“It’s similar to our game overall where we thought we were better than what we had shown,” says Scott Niedermayer. “We believed we had guys in here that knew how to kill penalties and could do a good job at it. Throughout the year, we didn’t do it very consistently and in turn our percentage wasn’t as good as we would’ve liked. We’re doing things the way the way they need to be done now and we need to keep it up. The past doesn’t get you anything next game.”

“We believed we had guys in here that knew how to kill penalties and could do a good job at it," Niedermayer says.  "Throughout the year, we didn’t do it very consistently and in turn our percentage wasn’t as good as we would’ve liked. We’re doing things the way the way they need to be done now and we need to keep it up.”

Agrees Pronger, “I think later in the year when we were getting goals scored against us on the penalty kill, a lot of them were lucky. They were going off sticks or we’d block a shot and it would go right on somebody’s stick. Little things like that, little bounces and breaks that can go either way were going against us. Right now, they’re going for us. Pucks are just squirting past their sticks or they’re hitting posts or crossbars or just missing the net, little things like that were going against us are now going for us.”

Yet the Ducks know that they can hardly keep relying on their penalty kill as much as they have if they want to keep the momentum going against San Jose.

“It’s hard when we’re killing as much as we are,” Getzlaf says. “It drains a lot of players. Luckily enough, our offensive guys don’t have to kill all that much other than myself and Marchant. It’s a tough situation when you’re killing all the time, especially when you go into long stretches where you’re on the kill.”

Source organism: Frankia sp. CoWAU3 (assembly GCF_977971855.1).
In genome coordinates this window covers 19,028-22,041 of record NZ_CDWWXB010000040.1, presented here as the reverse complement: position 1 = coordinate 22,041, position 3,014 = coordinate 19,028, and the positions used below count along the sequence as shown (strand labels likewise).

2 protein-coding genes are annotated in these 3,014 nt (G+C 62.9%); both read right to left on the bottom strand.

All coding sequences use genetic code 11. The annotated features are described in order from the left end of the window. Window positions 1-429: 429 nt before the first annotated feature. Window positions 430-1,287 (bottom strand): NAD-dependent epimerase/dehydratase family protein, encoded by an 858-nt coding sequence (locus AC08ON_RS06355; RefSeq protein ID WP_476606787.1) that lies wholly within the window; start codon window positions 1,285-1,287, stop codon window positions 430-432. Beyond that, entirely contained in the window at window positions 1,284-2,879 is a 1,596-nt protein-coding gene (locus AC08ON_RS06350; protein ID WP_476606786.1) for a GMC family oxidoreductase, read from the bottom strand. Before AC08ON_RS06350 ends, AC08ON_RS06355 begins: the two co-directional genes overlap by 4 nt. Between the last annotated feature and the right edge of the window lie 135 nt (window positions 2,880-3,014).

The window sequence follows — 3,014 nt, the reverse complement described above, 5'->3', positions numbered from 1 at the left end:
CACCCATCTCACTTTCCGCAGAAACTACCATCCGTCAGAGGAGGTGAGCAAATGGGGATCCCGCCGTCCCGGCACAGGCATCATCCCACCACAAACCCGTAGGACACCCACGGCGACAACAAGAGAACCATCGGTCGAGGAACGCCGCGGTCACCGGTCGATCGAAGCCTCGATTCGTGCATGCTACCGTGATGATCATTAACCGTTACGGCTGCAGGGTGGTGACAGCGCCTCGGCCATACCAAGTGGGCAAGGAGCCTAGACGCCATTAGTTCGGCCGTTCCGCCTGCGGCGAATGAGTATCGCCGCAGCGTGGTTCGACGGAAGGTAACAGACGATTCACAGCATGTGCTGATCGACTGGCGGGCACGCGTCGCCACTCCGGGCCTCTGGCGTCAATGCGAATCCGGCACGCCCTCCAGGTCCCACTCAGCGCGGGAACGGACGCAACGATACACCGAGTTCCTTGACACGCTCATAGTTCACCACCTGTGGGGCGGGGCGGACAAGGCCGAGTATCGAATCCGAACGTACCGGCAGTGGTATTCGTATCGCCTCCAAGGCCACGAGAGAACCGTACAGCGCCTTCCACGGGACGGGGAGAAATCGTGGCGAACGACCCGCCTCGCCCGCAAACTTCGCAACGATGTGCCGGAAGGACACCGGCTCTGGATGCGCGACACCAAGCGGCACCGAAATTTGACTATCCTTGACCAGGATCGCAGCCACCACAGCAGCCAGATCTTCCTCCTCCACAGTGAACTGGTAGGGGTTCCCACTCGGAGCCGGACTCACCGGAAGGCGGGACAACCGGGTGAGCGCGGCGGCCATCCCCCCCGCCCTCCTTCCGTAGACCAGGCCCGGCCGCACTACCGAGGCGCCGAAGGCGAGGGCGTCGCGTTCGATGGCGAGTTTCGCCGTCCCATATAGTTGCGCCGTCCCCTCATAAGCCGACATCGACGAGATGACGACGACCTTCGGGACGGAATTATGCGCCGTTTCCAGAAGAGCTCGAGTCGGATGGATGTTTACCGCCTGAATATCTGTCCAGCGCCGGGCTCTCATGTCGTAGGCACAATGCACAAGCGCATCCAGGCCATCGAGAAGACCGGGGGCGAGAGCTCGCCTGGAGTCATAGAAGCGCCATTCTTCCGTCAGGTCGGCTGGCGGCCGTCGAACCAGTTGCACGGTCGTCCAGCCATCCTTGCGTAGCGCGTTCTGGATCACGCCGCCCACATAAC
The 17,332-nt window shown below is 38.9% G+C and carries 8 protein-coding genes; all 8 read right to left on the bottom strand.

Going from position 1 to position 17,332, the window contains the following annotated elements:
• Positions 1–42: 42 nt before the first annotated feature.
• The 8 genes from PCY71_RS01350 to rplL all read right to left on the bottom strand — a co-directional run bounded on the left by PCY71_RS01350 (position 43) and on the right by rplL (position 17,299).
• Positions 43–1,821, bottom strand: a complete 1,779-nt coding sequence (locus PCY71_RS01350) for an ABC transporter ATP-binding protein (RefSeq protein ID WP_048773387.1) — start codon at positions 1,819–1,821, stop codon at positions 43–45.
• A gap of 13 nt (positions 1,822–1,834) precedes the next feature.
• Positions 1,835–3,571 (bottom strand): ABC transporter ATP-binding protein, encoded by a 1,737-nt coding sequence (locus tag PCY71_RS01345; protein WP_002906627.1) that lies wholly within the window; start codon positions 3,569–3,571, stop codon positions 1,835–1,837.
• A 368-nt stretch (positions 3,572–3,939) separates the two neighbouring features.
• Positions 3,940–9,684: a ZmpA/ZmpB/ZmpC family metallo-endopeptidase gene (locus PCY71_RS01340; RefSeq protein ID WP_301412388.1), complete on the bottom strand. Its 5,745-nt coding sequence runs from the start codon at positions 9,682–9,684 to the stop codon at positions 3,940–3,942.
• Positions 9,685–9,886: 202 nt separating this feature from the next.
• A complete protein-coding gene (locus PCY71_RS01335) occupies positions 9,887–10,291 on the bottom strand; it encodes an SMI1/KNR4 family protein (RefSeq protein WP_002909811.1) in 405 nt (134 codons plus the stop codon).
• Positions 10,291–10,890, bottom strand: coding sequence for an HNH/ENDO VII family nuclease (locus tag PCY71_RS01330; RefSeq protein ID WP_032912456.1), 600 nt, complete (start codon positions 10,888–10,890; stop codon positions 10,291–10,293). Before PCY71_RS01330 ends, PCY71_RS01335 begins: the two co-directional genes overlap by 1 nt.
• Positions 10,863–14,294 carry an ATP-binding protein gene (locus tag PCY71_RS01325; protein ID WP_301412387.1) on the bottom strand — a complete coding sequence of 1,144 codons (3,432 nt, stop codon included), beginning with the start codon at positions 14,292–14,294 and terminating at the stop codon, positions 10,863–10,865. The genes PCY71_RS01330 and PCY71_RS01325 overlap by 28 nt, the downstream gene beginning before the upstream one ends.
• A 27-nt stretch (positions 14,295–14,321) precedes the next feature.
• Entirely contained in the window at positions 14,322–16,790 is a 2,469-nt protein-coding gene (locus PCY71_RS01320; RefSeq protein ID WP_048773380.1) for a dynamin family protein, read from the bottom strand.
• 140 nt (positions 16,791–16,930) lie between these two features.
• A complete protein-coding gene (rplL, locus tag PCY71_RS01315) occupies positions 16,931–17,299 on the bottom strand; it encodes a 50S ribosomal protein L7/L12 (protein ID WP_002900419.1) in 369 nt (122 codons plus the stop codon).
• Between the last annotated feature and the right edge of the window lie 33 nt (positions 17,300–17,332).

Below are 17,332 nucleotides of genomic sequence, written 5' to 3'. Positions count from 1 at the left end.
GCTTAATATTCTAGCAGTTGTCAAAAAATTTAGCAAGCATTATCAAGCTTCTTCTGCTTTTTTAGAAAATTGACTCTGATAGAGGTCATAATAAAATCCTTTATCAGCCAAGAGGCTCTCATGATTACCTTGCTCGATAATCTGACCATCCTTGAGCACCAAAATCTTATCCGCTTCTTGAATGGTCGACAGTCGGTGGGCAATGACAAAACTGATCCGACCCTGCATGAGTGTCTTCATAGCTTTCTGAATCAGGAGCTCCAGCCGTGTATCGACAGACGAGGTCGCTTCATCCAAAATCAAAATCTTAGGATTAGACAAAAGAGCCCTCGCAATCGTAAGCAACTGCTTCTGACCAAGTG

Those long stretches are a major reason for the lopsided shots on goal output in the series. San Jose outshot the Ducks 44-26 in Game 2 and has a 79-43 advantage in the series.

“We’re doing a lot of things well, but the shot totals are what they are,” Niedermayer says. “I’ve been on both sides of that. Sometimes it means what you think it means and sometimes it doesn’t. When you get that many power plays and you’re in a team’s zone that much, you’re going to get shots. When you’re down at the end of a game, you’re going to get a bunch of shots probably at the end of the game pressing. There are a lot of reasons for it.”

As much as the Ducks have been on their heels from the frequent penalty-taking, Pronger doesn’t want to see a major change in their traditional approach. “We’ve probably taken more than we would’ve liked, but I don’t think we want to lose our aggressiveness,” says Pronger, who took two minors of his own in Game 2. “Certainly, we want to stay out of the box. They have a very potent power play and at some point, they are going to explode. We want to make sure it’s not against us.”

SCHEDULE

HOME
AWAY
PROMOTIONAL

STANDINGS

WESTERN CONFERENCE
  TEAM GP W L OT GF GA PTS
1 z - ANA 82 54 20 8 266 209 116
2 y - COL 82 52 22 8 250 220 112
3 x - STL 82 52 23 7 248 191 111
4 x - SJS 82 51 22 9 249 200 111
5 x - CHI 82 46 21 15 267 220 107
6 x - LAK 82 46 28 8 206 174 100
7 x - MIN 82 43 27 12 207 206 98
8 x - DAL 82 40 31 11 235 228 91
9 PHX 82 37 30 15 216 231 89
10 NSH 82 38 32 12 216 242 88
11 WPG 82 37 35 10 227 237 84
12 VAN 82 36 35 11 196 223 83
13 CGY 82 35 40 7 209 241 77
14 EDM 82 29 44 9 203 270 67

STATS

2013-2014 REGULAR SEASON
SKATERS: GP G A +/- Pts
R. Getzlaf 77 31 56 28 87
C. Perry 81 43 39 32 82
N. Bonino 77 22 27 14 49
M. Perreault 69 18 25 13 43
A. Cogliano 82 21 21 13 42
C. Fowler 70 6 30 15 36
K. Palmieri 71 14 17 9 31
D. Winnik 76 6 24 6 30
H. Lindholm 78 6 24 29 30
S. Koivu 65 11 18 3 29
 
GOALIES: W L OT Sv% GAA
F. Andersen 20 5 0 .923 2.29
J. Hiller 29 13 7 .911 2.48